Nowadays installing any OS is very easy. In this post, we told you How to Make a Bootable Pendrive and Install any OS by using Rufus software. With the advent of ultraportable laptops, optical drives are a thing of the past. Although not having optical drives allows manufacturers to make devices lighter, it causes problems for users when they want to install new operating systems, since most of them are still available in the form of downloadable CDs, DVDs, and ISOs. For users of these devices, the only option left is to use a flash drive to install the operating system of their choice.
Not surprisingly, there are also some of us who prefer to install operating systems from flash drives for their higher speed. There are also some of us who prefer to keep live operating systems on our flash drives to access computers without having an operating system simply by connecting our devices.
With so many users needing ‘How to Make a Bootable Pendrive’ it seems imperative that operating system manufacturers provide a built-in way to create them with every DVD and CD they provide. However, that is not the case with all manufacturers of operating systems.
In fact, most users are left looking for third-party applications that can create a bootable USB drive for their specific operating system. To add to the misery of a user, operating system manufacturers that provide an application for this make them specific to the operating system (such as the Windows 7 USB / DVD tool) and are not ISO and DVD compatible from other operating systems. Some of them don’t work even if the original ISO / DVD is slightly modified (slipstreamed, etc.).
Use Rufus to make a bootable Pendrive
If you are also one of those users looking for a solution, you can stop searching and trying Rufus, an open-source tool to create a USB startup drive from any startup ISO.
Rufus is small in size (almost 615 KB) and claims to be faster when creating USB startup drives than most other applications. Rufus is also portable, which means you don’t have to install this software to use it. Just double-click the executable file and the application will start running. Rufus also allows you to add fixes for using bootable flash drives on older computers that have BIOS that do not support booting from them.
However, it is strange that Rufus can create bootable flash drives from ISO, which means you must have an ISO image of the operating system CD or DVD of your choice.
I don’t think this should be a big deal, given how easy it is to create ISO on DVD and CD.
How to use Rufus?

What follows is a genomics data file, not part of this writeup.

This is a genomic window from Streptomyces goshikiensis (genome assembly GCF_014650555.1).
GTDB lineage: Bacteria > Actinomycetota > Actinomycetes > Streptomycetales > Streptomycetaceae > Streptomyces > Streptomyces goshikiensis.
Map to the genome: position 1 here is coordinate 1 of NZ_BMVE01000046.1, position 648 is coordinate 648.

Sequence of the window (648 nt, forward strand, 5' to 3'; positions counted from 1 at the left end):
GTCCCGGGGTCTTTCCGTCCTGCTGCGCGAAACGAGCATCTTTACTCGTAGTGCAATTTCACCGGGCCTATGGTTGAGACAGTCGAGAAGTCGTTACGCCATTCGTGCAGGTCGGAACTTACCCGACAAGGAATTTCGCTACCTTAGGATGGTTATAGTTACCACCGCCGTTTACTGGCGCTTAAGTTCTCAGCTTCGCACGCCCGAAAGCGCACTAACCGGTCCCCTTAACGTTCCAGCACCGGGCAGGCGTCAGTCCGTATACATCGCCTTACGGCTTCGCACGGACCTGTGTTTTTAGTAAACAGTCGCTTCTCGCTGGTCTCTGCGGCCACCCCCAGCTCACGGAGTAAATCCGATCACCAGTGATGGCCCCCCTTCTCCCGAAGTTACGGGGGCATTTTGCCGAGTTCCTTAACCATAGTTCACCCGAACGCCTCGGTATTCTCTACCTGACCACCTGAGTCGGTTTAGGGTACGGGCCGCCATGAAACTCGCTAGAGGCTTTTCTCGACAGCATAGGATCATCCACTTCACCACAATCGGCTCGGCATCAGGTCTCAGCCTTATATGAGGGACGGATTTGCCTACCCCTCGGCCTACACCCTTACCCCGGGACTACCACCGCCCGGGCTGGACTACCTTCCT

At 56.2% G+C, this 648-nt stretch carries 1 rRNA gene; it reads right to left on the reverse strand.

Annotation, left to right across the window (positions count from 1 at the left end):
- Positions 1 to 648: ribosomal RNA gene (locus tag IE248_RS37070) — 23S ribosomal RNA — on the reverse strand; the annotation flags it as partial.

1) When you start Rufus, the first option you will see is Device:. Contains all your connected USB drives. If you connect a USB drive after starting Rufus, the drive you have connected will soon be available here.
2) You will not need to modify the partition scheme and the target system type, as the default option is suitable to make the USB drive work on both legacy BIOS and UEFI computers.
3) Change file system from FAT32 to NTFS in the drop-down list. This is the file system that your USB drive will be formatted with. Please note that older computers will not start from a flash drive formatted as NTFS. Do not change the size of the cluster. Enter the name you want for your USB device in the Volume label box
4) Mark the Create a bootable disk using check box if it is not already checked. From the drop-down menu next to it, select the ISO image. Right-click to locate your ISO image.
Note that Rufus will format your USB drive by deleting everything on it before making it bootable. Therefore, make sure that it does not contain any important data.
5) Click Start to format your USB drive and extract all ISO files.
To install the operating system, restart your computer and select your USB device as the main boot option from the BIOS boot menu.
Rufus runs on the latest versions of Windows and can be used to extract the following ISO files to a bootable USB stick:
Arch Linux,gNewSense, Hiren’s Boot CD,BartPE/pebuilder, CentOS, Archbang, BartPE/pebuilder, CentOS, Damn Small Linux, Debian, Fedora, FreeDOS, FreeNAS, Gentoo, GParted, gNewSense, Hiren’s Boot CD, LiveXP, Knoppix, KolibriOS, Kubuntu, NT Password Registry Editor, Parted Magic, Partition Wizard, Raspbian, Linux Mint, OpenSUSE , ReactOS, Red Hat, rEFInd, Slackware, Tails, Trinity Rescue Kit, Ubuntu, Ultimate Boot CD, Windows XP (SP2, SP3), Windows Server 2003 R2, Windows Vista, Windows 7, Windows 8, Windows 8.1, Windows 10, Windows Server 2016 and many more.
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